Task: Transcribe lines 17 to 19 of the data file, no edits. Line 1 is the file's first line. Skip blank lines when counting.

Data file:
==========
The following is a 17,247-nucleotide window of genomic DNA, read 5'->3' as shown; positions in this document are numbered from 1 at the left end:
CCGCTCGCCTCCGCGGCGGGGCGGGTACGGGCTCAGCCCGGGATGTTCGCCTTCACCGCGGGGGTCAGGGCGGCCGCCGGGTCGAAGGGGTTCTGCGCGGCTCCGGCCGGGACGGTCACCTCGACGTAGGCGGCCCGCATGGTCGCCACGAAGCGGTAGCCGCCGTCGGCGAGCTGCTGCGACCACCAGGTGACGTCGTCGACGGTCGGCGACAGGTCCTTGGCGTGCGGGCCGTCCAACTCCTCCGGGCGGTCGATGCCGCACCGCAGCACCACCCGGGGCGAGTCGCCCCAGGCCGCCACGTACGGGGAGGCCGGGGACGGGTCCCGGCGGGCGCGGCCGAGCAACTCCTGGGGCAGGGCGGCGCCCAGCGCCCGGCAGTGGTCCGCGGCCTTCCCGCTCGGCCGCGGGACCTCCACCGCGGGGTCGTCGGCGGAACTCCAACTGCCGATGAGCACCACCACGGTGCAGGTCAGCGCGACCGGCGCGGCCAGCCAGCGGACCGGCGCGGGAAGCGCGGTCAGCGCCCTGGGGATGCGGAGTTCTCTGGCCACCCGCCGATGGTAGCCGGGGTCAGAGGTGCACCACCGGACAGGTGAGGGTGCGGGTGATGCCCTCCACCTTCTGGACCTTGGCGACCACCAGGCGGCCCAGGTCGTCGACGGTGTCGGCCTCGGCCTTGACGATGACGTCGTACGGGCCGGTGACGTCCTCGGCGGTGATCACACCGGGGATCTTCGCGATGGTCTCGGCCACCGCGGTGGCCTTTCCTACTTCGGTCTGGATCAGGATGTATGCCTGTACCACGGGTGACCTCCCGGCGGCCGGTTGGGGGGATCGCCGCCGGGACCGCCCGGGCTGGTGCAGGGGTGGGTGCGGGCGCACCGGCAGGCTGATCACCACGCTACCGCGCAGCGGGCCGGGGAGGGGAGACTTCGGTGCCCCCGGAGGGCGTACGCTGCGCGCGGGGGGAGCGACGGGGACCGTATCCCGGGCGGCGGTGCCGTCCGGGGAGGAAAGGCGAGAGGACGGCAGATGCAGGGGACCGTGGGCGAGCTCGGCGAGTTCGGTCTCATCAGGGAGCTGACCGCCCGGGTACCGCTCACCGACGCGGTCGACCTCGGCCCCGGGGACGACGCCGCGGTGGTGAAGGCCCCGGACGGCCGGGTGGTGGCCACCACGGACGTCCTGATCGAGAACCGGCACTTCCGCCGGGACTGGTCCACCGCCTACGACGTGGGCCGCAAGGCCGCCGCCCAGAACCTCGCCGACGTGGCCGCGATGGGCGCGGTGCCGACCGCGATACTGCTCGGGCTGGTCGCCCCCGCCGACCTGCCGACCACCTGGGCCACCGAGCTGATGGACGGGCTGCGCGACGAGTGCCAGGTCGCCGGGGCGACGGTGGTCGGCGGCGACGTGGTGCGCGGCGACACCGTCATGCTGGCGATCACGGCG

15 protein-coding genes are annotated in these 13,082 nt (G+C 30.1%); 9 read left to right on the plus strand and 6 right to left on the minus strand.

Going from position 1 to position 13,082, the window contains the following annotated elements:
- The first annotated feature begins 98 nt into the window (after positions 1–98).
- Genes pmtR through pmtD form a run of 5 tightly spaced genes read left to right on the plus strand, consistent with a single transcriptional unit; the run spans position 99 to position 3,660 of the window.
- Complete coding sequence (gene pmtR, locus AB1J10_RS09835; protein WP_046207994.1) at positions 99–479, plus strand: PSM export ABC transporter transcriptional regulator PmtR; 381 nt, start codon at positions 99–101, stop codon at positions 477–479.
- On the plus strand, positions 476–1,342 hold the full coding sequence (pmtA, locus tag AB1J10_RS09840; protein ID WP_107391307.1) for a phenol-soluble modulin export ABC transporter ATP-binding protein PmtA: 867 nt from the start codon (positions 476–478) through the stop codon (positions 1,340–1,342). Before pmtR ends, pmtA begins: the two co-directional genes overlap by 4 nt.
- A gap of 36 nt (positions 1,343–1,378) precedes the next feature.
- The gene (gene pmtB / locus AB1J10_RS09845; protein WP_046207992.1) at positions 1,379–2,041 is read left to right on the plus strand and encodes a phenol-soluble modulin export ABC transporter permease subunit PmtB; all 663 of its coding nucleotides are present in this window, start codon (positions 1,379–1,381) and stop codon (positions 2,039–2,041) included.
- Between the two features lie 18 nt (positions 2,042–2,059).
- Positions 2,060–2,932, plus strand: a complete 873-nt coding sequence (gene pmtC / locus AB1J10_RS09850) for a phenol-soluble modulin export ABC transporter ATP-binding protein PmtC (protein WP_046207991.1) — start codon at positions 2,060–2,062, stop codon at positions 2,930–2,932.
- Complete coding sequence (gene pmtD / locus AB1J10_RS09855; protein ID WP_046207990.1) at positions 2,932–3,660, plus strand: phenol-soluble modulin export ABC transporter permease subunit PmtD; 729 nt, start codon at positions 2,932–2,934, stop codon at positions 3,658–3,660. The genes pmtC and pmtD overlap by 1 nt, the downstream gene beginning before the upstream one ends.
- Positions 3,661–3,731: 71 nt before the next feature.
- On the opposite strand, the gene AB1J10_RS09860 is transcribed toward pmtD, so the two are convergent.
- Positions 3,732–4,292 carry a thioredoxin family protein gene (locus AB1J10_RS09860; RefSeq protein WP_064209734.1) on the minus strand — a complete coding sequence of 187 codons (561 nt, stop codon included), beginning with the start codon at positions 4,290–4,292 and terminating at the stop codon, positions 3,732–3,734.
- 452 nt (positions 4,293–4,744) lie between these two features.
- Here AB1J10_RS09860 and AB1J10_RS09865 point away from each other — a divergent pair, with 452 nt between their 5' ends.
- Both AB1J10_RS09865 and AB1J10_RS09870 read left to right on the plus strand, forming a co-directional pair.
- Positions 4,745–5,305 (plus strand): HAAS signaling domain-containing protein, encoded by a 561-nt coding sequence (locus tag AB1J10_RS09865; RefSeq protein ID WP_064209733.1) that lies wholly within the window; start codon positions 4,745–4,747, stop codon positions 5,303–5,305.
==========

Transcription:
- 452 nt (positions 4,293–4,744) lie between these two features.
- Here AB1J10_RS09860 and AB1J10_RS09865 point away from each other — a divergent pair, with 452 nt between their 5' ends.
- Both AB1J10_RS09865 and AB1J10_RS09870 read left to right on the plus strand, forming a co-directional pair.